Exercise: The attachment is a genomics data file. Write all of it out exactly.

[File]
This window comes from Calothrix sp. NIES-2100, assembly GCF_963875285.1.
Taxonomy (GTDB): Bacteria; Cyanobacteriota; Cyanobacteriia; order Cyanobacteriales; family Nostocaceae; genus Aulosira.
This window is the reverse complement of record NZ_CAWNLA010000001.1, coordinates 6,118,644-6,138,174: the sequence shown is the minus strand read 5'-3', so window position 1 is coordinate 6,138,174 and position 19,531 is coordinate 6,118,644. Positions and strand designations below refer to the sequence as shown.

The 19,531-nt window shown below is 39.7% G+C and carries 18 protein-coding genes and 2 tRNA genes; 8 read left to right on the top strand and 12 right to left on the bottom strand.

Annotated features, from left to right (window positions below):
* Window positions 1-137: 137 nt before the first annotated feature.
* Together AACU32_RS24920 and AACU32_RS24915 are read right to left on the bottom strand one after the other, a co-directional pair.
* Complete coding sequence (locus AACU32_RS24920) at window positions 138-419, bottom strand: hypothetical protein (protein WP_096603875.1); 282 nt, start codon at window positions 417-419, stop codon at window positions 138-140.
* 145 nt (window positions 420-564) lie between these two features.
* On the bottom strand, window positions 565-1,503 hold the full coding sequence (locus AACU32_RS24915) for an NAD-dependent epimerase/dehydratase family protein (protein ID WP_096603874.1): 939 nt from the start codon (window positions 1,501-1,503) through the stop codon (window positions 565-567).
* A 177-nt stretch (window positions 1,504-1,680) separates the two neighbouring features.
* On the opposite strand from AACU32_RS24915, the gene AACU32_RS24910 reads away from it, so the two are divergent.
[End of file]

This window comes from Calothrix sp. NIES-2100, assembly GCF_963875285.1.
Taxonomy (GTDB): Bacteria; Cyanobacteriota; Cyanobacteriia; order Cyanobacteriales; family Nostocaceae; genus Aulosira.
This window is the reverse complement of record NZ_CAWNLA010000001.1, coordinates 6,118,644-6,138,174: the sequence shown is the minus strand read 5'-3', so window position 1 is coordinate 6,138,174 and position 19,531 is coordinate 6,118,644. Positions and strand designations below refer to the sequence as shown.

The 19,531-nt window shown below is 39.7% G+C and carries 18 protein-coding genes and 2 tRNA genes; 8 read left to right on the top strand and 12 right to left on the bottom strand.

Annotated features, from left to right (window positions below):
* Window positions 1-137: 137 nt before the first annotated feature.
* Together AACU32_RS24920 and AACU32_RS24915 are read right to left on the bottom strand one after the other, a co-directional pair.
* Complete coding sequence (locus AACU32_RS24920) at window positions 138-419, bottom strand: hypothetical protein (protein WP_096603875.1); 282 nt, start codon at window positions 417-419, stop codon at window positions 138-140.
* 145 nt (window positions 420-564) lie between these two features.
* On the bottom strand, window positions 565-1,503 hold the full coding sequence (locus AACU32_RS24915) for an NAD-dependent epimerase/dehydratase family protein (protein ID WP_096603874.1): 939 nt from the start codon (window positions 1,501-1,503) through the stop codon (window positions 565-567).
* A 177-nt stretch (window positions 1,504-1,680) separates the two neighbouring features.
* On the opposite strand from AACU32_RS24915, the gene AACU32_RS24910 reads away from it, so the two are divergent.